Wednesday, July 10, 2013

Day 34


July 10, 2013


Day 34


Five weeks ago tonight…That thought caught me by surprise.  Five weeks is kind of a long time.  Why doesn’t it seem like that long of time has passed?  It feels like it’s been maybe only a few days.  But it’s been five weeks.


Earlier this week I had a few nights where I was waking up cold in the morning.  I could not figure that out.  I have the exact same blankets on my bed as we have always had in the summertime and the ceiling fan is on the exact same speed it always is this time of year.  Then it dawned on me…body heat.


I got another blanket out of the linen cupboard.


Nights have been rough this week, especially – lots of tears and the pain of loss gripping my insides so tightly I can’t catch my breath.  But I’ve had several – at least three – friends message me different nights to tell me that they are especially burdened for me right then.  They want me to know they are praying.  In my darkest moments, He is carrying me.


I’ve had a vision of an hourglass in my head lately – you know, the old fashioned ones with sand running through them.  My kids still get little plastic versions from their dentist at every visit.  The colored sand is supposed to show them how long they are to brush their teeth.  I don’t think they’ve ever been used for that purpose, though.  They just like playing with them and then the gadgets invariably end up at the bottom of the toy box or rolled to the nether regions of the mini-van.  A lot of times I throw them away in frustration after I’ve looked at one stuck underneath the cupboards for a week.  Anyway, I’ve been envisioning this hourglass that represents Paul’s life.  More than that, though, it symbolizes the life that used to be mine.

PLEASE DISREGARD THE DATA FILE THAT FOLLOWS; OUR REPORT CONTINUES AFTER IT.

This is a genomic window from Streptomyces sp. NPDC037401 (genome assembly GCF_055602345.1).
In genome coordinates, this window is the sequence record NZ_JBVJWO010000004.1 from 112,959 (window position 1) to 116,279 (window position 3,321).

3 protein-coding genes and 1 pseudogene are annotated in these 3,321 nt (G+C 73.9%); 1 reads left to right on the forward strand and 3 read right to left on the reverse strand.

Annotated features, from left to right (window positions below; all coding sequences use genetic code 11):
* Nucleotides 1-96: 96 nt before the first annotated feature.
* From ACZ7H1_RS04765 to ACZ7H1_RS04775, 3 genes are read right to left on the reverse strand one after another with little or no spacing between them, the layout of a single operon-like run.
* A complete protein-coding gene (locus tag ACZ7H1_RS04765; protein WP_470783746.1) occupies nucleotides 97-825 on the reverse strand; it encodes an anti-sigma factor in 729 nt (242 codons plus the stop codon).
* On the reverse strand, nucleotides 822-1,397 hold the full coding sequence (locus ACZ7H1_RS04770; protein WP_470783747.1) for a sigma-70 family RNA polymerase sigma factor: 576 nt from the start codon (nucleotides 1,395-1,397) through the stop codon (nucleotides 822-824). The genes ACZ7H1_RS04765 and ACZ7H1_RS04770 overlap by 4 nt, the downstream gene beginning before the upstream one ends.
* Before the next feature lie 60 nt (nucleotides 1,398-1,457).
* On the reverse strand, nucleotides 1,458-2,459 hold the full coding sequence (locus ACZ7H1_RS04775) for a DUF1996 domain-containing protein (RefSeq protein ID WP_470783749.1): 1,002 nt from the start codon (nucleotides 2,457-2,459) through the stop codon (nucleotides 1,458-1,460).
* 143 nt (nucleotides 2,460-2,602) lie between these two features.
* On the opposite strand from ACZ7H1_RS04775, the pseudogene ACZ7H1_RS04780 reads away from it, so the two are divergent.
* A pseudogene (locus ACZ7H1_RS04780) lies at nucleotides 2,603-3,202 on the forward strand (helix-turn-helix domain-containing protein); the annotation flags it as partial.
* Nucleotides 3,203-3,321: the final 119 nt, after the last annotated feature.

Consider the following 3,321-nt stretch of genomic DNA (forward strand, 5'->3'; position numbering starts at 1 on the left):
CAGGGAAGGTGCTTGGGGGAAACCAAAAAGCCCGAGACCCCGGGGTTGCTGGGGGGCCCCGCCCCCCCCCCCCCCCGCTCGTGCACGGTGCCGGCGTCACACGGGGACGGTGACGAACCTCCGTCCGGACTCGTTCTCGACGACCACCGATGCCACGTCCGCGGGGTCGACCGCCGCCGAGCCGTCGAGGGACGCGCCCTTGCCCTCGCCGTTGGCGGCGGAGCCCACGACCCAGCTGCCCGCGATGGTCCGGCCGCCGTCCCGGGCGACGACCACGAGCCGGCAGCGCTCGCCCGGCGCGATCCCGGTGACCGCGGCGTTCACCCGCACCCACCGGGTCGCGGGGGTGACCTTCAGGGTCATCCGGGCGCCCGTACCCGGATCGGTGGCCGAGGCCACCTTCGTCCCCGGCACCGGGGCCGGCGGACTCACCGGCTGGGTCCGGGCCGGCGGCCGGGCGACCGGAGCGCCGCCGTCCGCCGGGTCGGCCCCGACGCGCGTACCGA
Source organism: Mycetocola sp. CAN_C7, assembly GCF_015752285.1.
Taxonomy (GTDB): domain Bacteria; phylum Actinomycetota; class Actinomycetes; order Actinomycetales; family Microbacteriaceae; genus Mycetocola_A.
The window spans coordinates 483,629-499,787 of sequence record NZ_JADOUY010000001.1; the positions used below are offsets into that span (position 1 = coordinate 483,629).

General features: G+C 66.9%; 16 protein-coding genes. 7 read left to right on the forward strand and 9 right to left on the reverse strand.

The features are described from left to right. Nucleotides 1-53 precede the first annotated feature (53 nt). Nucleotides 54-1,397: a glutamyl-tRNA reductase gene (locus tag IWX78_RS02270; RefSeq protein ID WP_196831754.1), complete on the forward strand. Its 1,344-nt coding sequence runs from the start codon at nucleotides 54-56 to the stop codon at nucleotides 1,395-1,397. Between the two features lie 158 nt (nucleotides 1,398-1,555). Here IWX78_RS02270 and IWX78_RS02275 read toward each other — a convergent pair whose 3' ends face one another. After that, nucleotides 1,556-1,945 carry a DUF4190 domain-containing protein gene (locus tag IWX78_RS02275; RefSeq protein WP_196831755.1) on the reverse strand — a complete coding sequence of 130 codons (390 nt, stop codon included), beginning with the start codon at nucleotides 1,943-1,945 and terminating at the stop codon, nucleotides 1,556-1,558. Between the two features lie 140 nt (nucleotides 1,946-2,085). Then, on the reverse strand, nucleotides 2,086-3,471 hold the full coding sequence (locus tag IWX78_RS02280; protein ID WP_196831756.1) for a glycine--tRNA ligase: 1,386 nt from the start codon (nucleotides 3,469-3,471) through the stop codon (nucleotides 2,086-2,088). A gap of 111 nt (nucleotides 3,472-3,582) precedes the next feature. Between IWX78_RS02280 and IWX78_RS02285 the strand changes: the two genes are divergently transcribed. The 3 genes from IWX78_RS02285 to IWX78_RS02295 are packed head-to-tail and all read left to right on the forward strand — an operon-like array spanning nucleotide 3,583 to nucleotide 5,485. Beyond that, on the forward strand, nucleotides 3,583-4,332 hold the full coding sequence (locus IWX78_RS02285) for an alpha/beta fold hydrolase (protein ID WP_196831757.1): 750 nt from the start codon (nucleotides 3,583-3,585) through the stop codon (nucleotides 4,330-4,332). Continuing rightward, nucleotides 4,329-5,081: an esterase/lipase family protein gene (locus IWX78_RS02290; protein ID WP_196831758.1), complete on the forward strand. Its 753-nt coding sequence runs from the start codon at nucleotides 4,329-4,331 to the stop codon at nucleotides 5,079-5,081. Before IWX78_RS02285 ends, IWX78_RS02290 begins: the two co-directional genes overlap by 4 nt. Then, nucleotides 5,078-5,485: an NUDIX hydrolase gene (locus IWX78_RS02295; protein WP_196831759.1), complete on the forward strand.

As a new bride it was full, the pieces of sand slipping slowly into the bottom of the glass.  Forever stretched in front of us. 


Death touched us halfway through our marriage with the loss of our fourth child – miscarriage.  For the first time, Heaven seemed closer.  But death for us was a long way off.  The grains continued to fall.


Sam was born.  Paul cried in the delivery room.  The sand fell faster.  But we didn’t know it.  A new baby had just been born, which meant that a daddy had years.  After all, he has to be there to throw a football and show a boy how to hold a hammer.  He has to talk to him about girls and teach him about driving.  He has to be there to counsel him about college.  He has to teach the baby about God.  Daddies can’t die until they’ve done all those things.


We felt God’s nudge about adoption.  Paul urged me to act quickly and conquer my fears.  Doors flew open, two scared little sisters arrived, and the grains fell faster and faster.


A frenetic period of activity arrived while we counted down the months to our first graduation party.  There was a house to get ready, a kitchen to remodel, a porch to rebuild…the hour glass grew warmer and warmer.